List of contents
1. A short biography of Dorothy L. Sayers
2. Lord Peter Wimsey
2.1 The series of Lord Peter Wimsey
3. A characterization of Lord Peter Wimsey after the novel “Gaudy Night”
3.1 A short summary of “Gaudy Night”
3.2 Which type of detective is Lord Peter Wimsey?
3.3 The origin, the career and the way of living
3.4 The appearance and the character of Lord Peter Wimsey
1. A short biography of Dorothy Leigh Sayers - English detective – story writer, dramatist, poet and essayist
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Dorothy Leigh Sayers was born at Oxford on 13th June 1893, the only child of the Rev. Henry Sayers, of Anglo-Irish descent. Her father was at the time headmaster of Christ Church College, and she was born in the headmaster's house. Henry Sayers made an impressive clerical and schoolmasterly career. Her mother, Helen Mary Leigh Sayers, was the daughter of a solicitor. The maiden name of Helen Mary Sayers was Leigh. This name was given to Dorothy as her second first name. This initial “L” was always very important for her and if somebody forgot it he or she had to expect a reproach.
Dorothy Sayers was brought up at Bluntisham Rectory, Cambridgeshire. She was already sixteen years old when she started to visit a school. Before she was thaught latin, french, music (she learned to play the violin and had singing lessons) and german by her father, aunt and mother. But she was not good in mathematics and science.
She went to the Godolphin School, Salisbury, where she won a scholarship to Somerville College, Oxford. There she began her language studies in 1912. At this time it was very hard for women to receive an academic degree. The regulation that women can study was firstly passed in 1920. Dorothy enjoyed her live as a student very much. She gave a lot of tea parties, was a member of the “Bach – choir” and established a group which she named “Society for reciprocal admiration”. During this time she started to write her first poems which she published in school or college magazines or she just wrote them for close friends as a present. In 1915 she graduated as first women with first class honours in modern languages. After that, in 1916, she worked as a teacher for a year in Hull. But she hated this job. One of her Hull students had overheard her saying: “I would rather sweep the streets than teach children”.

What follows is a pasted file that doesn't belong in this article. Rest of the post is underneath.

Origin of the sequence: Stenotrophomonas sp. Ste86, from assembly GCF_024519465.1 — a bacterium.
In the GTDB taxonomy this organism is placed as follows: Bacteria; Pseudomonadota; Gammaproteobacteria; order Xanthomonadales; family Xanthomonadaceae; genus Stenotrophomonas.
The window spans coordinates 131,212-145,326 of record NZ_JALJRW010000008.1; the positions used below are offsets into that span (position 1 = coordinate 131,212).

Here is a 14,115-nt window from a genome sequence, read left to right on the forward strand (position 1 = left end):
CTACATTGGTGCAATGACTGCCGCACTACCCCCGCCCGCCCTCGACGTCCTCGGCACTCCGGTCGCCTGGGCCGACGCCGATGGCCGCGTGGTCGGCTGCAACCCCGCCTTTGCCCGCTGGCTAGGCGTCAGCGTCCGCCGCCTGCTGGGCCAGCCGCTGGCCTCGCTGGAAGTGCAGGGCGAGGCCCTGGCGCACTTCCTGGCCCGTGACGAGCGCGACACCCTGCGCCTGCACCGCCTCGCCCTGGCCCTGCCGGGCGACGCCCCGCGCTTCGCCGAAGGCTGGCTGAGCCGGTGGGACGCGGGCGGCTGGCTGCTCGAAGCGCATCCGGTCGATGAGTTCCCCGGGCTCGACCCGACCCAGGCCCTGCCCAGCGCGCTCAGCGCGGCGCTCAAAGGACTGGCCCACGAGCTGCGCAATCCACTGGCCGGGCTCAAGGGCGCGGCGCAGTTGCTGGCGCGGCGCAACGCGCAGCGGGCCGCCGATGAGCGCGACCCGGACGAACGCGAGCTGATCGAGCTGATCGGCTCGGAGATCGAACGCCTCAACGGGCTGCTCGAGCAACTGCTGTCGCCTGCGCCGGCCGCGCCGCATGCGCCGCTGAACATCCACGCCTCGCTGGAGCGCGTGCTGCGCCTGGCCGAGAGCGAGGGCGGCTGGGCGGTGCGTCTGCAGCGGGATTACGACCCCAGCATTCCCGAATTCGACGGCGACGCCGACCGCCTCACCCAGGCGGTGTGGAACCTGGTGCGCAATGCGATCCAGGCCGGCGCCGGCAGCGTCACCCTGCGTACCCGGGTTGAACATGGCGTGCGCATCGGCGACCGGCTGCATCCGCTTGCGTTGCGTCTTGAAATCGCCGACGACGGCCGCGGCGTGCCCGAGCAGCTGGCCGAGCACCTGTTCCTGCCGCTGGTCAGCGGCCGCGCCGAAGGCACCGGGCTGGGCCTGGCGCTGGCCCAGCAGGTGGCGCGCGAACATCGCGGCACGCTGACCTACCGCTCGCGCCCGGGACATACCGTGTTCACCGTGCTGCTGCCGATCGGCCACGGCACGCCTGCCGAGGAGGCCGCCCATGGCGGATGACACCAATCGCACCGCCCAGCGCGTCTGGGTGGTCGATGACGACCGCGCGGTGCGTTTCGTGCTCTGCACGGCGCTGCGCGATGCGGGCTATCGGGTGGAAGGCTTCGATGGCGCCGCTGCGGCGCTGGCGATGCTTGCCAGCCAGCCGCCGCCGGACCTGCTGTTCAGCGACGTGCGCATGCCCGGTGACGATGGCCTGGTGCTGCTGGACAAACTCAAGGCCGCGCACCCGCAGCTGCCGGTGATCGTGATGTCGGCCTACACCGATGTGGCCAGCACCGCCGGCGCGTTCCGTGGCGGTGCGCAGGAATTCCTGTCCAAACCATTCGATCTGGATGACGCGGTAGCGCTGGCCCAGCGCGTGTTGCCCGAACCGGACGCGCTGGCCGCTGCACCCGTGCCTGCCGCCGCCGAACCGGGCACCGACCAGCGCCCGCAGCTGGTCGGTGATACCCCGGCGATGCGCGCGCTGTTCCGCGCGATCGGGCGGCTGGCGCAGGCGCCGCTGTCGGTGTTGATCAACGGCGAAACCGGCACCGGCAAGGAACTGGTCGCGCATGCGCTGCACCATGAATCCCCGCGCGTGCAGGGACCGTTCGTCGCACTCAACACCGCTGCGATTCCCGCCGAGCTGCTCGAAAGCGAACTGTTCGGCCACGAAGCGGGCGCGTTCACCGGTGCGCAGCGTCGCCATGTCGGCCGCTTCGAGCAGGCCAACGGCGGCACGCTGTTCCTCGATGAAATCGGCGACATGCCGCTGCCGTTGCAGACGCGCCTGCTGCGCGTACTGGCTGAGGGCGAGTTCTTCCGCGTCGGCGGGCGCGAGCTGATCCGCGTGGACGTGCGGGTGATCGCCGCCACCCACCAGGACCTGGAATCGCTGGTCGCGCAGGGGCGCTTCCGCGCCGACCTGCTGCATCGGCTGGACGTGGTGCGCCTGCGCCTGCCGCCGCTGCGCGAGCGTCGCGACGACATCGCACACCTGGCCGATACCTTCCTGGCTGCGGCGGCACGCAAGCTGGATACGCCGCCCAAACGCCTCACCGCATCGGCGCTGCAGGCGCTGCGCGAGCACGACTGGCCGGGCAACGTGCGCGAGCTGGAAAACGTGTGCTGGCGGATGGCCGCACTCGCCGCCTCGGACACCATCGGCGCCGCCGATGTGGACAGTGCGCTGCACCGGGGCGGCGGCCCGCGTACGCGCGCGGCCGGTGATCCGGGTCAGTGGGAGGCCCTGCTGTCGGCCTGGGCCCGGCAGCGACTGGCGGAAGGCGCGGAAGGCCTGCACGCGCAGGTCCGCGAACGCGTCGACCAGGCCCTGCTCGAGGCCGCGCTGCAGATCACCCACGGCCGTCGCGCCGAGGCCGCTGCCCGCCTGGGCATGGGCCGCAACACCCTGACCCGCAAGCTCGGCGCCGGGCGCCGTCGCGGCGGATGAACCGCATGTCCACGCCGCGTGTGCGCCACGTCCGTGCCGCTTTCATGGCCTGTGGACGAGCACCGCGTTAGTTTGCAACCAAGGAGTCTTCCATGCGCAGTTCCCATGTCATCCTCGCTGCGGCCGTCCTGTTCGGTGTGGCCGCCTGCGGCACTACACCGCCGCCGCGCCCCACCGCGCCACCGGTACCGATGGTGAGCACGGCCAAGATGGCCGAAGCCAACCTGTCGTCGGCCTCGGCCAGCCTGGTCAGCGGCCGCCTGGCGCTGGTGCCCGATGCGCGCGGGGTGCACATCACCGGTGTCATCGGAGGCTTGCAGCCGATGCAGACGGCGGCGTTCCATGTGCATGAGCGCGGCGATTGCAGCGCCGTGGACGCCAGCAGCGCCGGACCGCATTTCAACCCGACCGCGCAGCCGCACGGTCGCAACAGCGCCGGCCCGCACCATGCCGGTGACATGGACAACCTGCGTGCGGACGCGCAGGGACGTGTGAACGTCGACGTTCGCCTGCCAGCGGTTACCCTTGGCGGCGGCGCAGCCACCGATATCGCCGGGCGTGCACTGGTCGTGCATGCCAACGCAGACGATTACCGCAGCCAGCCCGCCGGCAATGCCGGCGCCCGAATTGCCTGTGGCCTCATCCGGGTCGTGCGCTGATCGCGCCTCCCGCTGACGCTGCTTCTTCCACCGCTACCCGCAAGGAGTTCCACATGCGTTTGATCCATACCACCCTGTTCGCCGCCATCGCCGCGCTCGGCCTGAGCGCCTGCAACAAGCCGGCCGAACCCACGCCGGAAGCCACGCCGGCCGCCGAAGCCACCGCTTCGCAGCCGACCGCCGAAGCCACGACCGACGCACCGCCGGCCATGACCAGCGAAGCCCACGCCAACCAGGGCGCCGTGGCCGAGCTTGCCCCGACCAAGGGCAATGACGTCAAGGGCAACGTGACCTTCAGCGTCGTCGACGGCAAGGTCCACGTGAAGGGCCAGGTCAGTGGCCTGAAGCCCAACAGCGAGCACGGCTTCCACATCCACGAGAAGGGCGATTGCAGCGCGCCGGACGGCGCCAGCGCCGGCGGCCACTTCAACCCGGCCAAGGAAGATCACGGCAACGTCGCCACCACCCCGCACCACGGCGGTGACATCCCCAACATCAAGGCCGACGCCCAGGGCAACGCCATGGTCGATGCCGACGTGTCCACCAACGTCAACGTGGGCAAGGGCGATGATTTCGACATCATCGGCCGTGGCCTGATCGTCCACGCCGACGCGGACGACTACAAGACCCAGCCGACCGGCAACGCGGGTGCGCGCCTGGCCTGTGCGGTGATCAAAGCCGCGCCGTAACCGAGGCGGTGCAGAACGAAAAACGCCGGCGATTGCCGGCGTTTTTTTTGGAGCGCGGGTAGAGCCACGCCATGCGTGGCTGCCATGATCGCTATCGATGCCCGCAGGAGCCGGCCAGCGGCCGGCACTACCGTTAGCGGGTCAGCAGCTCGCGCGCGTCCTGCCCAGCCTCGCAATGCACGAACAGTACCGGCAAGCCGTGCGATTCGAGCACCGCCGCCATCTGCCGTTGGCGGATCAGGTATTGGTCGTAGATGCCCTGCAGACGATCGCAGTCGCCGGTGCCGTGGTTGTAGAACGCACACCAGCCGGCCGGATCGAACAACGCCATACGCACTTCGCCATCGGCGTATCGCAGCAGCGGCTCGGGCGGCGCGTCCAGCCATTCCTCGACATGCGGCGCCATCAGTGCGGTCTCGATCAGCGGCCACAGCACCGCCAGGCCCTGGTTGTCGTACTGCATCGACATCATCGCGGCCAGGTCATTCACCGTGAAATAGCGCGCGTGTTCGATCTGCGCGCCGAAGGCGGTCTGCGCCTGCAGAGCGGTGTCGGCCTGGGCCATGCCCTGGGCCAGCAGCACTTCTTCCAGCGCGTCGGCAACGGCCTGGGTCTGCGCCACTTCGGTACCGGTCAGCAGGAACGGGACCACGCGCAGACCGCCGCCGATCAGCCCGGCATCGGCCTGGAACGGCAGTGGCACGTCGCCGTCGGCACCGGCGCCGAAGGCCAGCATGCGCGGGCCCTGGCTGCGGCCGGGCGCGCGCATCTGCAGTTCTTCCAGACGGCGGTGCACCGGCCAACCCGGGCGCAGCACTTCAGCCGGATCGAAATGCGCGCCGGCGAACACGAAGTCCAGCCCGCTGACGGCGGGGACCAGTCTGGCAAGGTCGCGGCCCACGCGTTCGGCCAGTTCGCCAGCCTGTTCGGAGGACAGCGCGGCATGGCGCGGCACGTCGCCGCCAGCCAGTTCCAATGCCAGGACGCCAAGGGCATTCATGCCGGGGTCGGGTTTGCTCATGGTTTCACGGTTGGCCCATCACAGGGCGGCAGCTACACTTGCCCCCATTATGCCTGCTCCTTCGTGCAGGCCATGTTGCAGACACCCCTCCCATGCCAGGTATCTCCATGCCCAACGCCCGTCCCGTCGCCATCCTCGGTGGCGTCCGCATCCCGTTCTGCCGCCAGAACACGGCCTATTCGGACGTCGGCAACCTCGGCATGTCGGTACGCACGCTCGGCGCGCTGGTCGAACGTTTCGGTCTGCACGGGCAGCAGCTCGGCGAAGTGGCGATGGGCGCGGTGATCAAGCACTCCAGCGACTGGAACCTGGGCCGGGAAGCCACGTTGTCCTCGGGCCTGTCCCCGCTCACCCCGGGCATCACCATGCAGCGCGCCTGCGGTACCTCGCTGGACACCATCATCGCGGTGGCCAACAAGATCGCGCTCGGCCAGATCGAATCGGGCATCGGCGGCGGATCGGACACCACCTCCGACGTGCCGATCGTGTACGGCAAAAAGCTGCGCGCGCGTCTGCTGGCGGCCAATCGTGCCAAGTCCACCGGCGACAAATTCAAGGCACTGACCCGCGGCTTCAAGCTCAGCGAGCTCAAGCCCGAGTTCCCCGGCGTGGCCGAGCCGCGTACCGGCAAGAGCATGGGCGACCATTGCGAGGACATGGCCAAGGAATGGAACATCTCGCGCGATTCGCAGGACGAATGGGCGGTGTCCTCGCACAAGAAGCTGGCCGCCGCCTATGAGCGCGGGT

Disliking the routine and seclusion of academic life Dorothy settled for the third time in Oxford, where she lived on an income she earned as a reader for Basil Blackwell, the author, puplisher, and bookseller. Her tasks were varied. She probably criticized submitted manuscripts, proofread and she certainly assisted in editing Oxford Poetry for the years 1917, 1918, and 1919. But Dorothy not only assisted in editing Oxford Poetry, she also contributed to each volume herself.
In 1918 her second volume of “Catholic Tales and Christian Songs” was published. In this year she met Eric Whelpton, the man she fell in love with. He had started his university work at Hertford College in the autumn of 1912 but left to join the Berkshire Territorials after the outbreak of World War I. Because of ill health he returned to Oxford in 1918. Like Dorothy, he was a child of a clergyman. But his father was a member of the nonconformist clergy. He found an employment in the Ecole des Roches near Verneuil in Normandie. Dorothy followed him for one year as his assistant by establishing a programm for student exchanges.
 Dorothy L. Sayers – A Literary Biography, Ralph E. Hone, S. 1f
 Dorothy L. Sayers – A Literary Biography, Ralph E. Hone, S. 2
 Dorothy L. Sayers, Manfred Siebald, S. 9
 Dorothy L. Sayers – A Literary Biography, Ralph E. Hone, S 24
 Dorothy L. Sayers – A Literary Biography, Ralph E. Hone, S. 25
 Dorothy L., Manfred Siebald, S. 11ff
 Dorothy L. Sayers – A Literary Biography, Ralph E. Hone, S.28ff
- Quote paper
- Maren Göpffarth (Author), 2003, Sayers, Dorothy L. and Lord Peter Wimsey, Munich, GRIN Verlag, https://www.grin.com/document/31327